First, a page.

Extracting memory mapped files from memory dumps
computer-forensics.sans.org explains how to extract memory mapped files from memory dumps. This technique is useful when the files we want to investigate (like log files) are not available in the HD, perhaps because they were deleted.
They use Volatility to extract from the dump all the files opened by the Event Log service.
is a segment of virtual memory which has been assigned a direct byte-for-byte correlation with some portion of a file or file-like resource. This resource is typically a file that is physically present on-disk, but can also be a device, shared memory object, or other resource that the operating system can reference through a file descriptor. Once present, this correlation between the file and the memory space permits applications to treat the mapped portion as if it were primary memory.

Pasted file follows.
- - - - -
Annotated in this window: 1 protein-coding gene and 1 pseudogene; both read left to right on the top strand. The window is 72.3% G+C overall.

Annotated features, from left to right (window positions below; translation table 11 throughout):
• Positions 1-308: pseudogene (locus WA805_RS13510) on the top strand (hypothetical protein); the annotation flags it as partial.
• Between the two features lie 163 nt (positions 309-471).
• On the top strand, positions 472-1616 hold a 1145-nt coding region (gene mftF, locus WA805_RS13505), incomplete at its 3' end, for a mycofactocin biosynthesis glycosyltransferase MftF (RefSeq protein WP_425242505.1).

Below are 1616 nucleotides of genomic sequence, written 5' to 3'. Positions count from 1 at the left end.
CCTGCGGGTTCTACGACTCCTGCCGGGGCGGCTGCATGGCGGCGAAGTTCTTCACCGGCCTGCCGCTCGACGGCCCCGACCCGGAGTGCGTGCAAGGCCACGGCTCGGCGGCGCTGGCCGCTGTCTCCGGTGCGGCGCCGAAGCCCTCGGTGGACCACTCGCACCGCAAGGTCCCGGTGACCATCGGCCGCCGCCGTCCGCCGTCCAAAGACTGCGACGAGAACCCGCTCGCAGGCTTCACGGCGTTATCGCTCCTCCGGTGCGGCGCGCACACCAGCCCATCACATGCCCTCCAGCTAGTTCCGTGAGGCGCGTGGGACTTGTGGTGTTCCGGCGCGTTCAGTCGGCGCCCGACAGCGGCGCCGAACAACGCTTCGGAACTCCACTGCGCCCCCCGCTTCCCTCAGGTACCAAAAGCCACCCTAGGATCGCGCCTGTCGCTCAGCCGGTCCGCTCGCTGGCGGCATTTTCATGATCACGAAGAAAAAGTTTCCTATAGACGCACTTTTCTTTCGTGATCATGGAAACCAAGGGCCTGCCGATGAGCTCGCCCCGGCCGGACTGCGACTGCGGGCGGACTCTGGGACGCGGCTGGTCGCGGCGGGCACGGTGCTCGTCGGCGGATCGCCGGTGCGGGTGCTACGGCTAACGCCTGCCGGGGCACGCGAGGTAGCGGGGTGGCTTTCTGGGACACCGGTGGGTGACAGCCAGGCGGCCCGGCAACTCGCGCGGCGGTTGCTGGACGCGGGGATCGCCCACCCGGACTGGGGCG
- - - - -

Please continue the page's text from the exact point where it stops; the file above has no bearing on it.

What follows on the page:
The primary benefit of memory mapping a file is increased I/O performance, especially when used on small files. Accessing memory mapped files is faster than using direct read and write operations for two reasons. Firstly, a system call is orders of magnitude slower than a simple change to a program’s local memory. Secondly, in most operating systems the memory region mapped actually is the kernel’s page cache (file cache), meaning that no copies need to be created in user space.